Provides ample grounds for suspicion of either the effectiveness of, or the need for, an 'industrial policy' in the interests of what has proven to be an enduring and richly resilient sector of the American economy and society. (Stuart Bruchey, Columbia University)
Beyond the Broker State: Federal Policies toward Small Business, 1936-1961by Jonathan J. Bean
Thomas Jefferson and Abraham Lincoln both considered small business the backbone of American democracy and free enterprise. In Beyond the Broker State, Jonathan Bean considers the impact of this ideology on American politics from the Great Depression to the creation of the Small Business Administration during the Eisenhower administration. Bean's analysis of public policy toward small business during this period challenges the long-accepted definition of politics as the interplay of organized interest groups, mediated by a 'broker-state' government. Specifically, he highlights the unorganized nature of the small business community and the ideological appeal that small business held for key members of Congress. Bean focuses on anti-chain-store legislation beginning in the 1930s and on the establishment of federal small business agencies in the 1940s and 1950s. According to Bean, Congress, inspired by the rhetoric of crisis, often misinterpreted or misrepresented the threat posed to small business from large corporations, and as a result, protective legislation sometimes worked against the interests it was meant to serve. Despite this misguided aid, argues Bean, small business has proved to be a remarkably resilient, if still unorganized, force.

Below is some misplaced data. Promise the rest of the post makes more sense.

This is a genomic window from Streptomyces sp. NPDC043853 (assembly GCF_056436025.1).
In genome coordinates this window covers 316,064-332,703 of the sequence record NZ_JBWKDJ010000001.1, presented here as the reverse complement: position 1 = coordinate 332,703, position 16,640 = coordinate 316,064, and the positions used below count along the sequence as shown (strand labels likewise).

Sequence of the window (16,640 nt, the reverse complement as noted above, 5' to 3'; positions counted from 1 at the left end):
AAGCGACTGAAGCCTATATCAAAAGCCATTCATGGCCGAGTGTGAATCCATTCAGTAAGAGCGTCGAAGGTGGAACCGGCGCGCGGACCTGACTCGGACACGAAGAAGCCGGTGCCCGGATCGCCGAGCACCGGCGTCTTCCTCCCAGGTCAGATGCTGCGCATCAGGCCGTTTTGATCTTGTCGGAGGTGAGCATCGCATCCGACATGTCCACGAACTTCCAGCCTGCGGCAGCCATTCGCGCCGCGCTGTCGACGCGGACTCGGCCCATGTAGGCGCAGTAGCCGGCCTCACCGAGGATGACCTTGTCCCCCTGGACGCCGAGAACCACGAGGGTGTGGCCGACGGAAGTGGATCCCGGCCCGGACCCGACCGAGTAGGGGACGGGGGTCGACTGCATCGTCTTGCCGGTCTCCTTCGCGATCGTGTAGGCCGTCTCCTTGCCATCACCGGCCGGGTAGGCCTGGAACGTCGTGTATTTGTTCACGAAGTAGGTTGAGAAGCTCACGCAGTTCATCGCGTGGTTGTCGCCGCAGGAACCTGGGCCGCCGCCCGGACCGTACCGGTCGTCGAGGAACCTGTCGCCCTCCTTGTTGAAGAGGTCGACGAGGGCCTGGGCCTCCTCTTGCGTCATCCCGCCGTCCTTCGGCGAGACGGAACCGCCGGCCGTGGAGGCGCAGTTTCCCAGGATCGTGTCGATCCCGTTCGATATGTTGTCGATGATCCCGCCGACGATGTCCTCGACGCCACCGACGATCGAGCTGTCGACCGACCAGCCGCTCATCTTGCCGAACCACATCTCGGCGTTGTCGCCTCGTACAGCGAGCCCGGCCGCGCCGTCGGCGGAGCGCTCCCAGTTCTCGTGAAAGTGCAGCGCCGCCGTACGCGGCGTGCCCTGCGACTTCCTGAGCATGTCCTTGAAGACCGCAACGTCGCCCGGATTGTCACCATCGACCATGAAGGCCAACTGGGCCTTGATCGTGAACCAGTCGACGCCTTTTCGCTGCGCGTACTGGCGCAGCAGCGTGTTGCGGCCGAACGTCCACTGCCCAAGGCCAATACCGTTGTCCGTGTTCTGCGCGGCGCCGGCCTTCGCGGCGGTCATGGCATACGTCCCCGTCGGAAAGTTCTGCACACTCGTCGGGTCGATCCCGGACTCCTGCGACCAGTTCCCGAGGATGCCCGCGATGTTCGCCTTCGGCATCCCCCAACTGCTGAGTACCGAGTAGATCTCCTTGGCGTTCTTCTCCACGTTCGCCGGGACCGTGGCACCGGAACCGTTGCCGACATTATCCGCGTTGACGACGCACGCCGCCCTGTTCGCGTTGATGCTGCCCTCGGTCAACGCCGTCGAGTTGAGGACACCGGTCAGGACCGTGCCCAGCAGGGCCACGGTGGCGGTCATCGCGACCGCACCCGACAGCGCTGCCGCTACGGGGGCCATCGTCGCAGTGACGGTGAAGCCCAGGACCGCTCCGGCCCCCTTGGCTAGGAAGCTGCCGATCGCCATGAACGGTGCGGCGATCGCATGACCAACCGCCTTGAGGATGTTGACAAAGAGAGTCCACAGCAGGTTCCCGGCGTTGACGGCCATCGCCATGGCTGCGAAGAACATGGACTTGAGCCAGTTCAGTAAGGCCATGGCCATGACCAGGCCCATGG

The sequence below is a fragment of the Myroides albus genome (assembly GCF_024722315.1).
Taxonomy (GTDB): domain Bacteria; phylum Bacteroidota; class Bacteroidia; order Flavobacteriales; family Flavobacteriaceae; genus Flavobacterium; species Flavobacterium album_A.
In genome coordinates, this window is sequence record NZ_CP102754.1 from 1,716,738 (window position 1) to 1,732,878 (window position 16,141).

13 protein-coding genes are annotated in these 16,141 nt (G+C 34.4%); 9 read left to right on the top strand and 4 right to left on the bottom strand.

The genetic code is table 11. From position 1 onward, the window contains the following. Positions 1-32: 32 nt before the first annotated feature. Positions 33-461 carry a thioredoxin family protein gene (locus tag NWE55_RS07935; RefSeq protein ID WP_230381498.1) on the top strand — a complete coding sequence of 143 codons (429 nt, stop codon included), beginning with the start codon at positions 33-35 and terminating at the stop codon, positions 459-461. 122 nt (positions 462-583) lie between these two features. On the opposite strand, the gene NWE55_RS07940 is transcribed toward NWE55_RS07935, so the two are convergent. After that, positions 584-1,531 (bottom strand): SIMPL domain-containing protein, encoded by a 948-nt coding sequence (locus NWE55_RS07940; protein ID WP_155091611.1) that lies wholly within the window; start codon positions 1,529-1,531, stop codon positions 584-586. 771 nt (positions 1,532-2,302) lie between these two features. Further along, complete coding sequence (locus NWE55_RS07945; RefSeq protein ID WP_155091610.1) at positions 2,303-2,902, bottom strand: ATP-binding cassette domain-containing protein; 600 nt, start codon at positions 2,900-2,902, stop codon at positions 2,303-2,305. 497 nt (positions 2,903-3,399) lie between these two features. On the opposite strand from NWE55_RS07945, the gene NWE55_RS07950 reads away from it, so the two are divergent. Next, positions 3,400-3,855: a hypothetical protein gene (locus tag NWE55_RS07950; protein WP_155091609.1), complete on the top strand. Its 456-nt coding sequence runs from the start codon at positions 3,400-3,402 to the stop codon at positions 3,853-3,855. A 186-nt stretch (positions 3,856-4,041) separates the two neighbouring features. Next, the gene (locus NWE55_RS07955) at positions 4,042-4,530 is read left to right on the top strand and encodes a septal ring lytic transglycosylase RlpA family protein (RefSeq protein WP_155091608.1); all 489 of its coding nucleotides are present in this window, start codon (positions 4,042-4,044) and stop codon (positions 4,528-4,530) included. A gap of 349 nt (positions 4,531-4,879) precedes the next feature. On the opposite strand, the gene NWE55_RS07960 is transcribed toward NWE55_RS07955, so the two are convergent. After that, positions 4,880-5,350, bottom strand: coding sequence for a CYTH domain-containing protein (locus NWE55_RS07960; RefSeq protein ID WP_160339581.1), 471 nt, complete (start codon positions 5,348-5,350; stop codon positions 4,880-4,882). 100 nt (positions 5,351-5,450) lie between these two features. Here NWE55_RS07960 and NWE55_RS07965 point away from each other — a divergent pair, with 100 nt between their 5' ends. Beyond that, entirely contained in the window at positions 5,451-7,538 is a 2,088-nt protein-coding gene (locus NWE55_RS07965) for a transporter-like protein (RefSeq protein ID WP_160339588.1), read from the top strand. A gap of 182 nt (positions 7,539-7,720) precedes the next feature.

- The University of North Carolina Press
- Publication date:
- The Luther H. Hodges Jr. and Luther H. Hodges Sr. Series on Business, Entrepreneurship, and Public Policy
- Edition description:
- Product dimensions:
- 6.12(w) x 9.25(h) x 9.21(d)
What People are Saying About This
An excellent book that is invaluable to twentieth-century political and business historians. By bringing small business back into political history, Bean provides a shrewd analysis of an important area of public policy that has been downplayed by historians and political scientists. His work raises important challenges to the current historiography on business-government relations.--American Historical Review
Meet the Author
Jonathan J. Bean is assistant professor of history at Southern Illinois University at Carbondale.
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